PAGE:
The researchers also searched the permafrost for new clues to the age of the fossils. They found layers in the sediments in which the minerals revealed that the Earth’s magnetic field had flipped. The age of those reflections helped the researchers determine that Cap Copenhaven is at least 2 million years old, but they were unable to establish a clear upper limit. “My gut feeling as a geologist is that he’s older,” said Dr. Kjaer.
The researchers ruled out the possibility that the DNA came from younger species contaminating the older permafrost. The DNA of the Cap Copenhaven birch trees lacked many of the mutations that living species have, indicating that they were ancient. The DNA from Kap Kobenhavn also had a distinct pattern of damage that only occurs when particles have been present in sediments for geological periods of time.
“It really helps show that this is indeed ancient DNA,” said Tyler Murchie, a postdoctoral researcher at McMaster University who was not involved in the new study.
The researchers were surprised by some of the species they found. Today, the caribou live in Greenland, as they do in most of the Arctic. But so far, their fossil record indicates that they evolved a million years ago. Their DNA now doubles their evolutionary history.
Love Dalen, a paleontologist from Stockholm University who last year unearthed the 1.2-million-year-old megalithic DNA in Siberia, is amazed that mastodons have appeared in Greenland. “What the hell are they doing there?” Asked.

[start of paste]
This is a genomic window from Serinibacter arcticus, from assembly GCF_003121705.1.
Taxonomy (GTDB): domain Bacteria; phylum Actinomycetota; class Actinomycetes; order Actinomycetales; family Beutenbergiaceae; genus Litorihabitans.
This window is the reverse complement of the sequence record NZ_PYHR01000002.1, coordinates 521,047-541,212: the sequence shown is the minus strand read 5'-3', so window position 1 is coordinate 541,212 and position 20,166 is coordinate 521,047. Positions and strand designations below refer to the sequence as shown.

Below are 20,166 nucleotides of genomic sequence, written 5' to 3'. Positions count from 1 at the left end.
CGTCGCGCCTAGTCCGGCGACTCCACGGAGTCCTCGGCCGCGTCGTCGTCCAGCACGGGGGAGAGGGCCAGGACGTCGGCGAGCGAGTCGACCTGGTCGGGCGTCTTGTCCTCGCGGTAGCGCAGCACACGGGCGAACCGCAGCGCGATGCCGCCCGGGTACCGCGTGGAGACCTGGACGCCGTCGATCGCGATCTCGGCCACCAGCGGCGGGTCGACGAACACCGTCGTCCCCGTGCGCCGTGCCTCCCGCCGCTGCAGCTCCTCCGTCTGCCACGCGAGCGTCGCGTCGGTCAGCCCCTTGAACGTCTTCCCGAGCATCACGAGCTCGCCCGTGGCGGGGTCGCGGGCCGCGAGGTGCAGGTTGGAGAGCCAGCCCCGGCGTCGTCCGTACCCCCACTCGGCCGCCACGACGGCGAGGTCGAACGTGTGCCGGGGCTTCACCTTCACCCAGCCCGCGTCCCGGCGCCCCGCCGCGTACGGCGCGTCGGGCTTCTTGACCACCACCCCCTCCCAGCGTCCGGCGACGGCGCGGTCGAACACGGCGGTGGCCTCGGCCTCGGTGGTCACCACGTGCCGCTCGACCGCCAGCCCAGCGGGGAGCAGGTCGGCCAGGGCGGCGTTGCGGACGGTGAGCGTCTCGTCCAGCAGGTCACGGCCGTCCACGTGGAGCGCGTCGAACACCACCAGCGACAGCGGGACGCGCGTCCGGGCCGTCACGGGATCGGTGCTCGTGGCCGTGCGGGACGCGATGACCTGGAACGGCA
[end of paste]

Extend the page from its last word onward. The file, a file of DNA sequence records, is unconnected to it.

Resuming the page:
Dalen noted that the earliest known 75,000-year-old mastodon fossils are in Nova Scotia — much younger than the Greenland DNA, and much further south than Cape Copenhaven. He said, “You can’t go north on land.”
Danish researchers determined that the mastodons of Greenland two million years ago belonged to a deep, previously unknown branch of the mastodon family tree. “It could mean that they are the ancestors of the late Pleistocene mastodons that we know of, or they could represent a new species,” Dalen said.
Ecologically, mastodons fit in well with the poplar and birch forests of Greenland, as they did in the forests of North America. While caribou are more common in the northern tundra, a subspecies lives in Canadian forests, providing clues to how ancient caribou thrived. But the presence of horseshoe crabs in shallow coastal waters indicates that the oceans and land were once remarkably warm.
Dr. Willerslev and his colleagues continue to study DNA in search of clues to how all these species were able to thrive a thousand miles north of the Arctic Circle. For example, trees had to live half a year in the dark. DNA preserved for two million years may hold the secrets of adaptation.
Scientists are also interested in how fragments of DNA manage to survive so long and defy expectations. Their research indicates that DNA molecules can cling to feldspar and clay minerals, protecting them from further damage.
Based on this discovery, the researchers are developing new methods that they hope will allow them to pull more DNA from the ancient sediments. Dr. Kjaer and his colleagues are excavating four-million-year-old sites in Canada in hopes of breaking their own record.
d said. Dallin, they may succeed. But the damage he and the Danish researchers found in the oldest DNA suggests to him that it would be impossible to find ancient genetic material older than about five million years. “This in no way indicates that there will be any DNA from fossils of the age of dinosaurs,” he said.
Dr. Crist said finding more DNA from places like Copenhagen Cape could help them better understand how human-caused climate change is in the Arctic. He said we should not assume that the region will resemble ecosystems further south. After all, the ecosystem of Cape Copenhaven two million years ago has no equal today.
“Life will adapt, but in ways we don’t expect,” said Dr. Christ.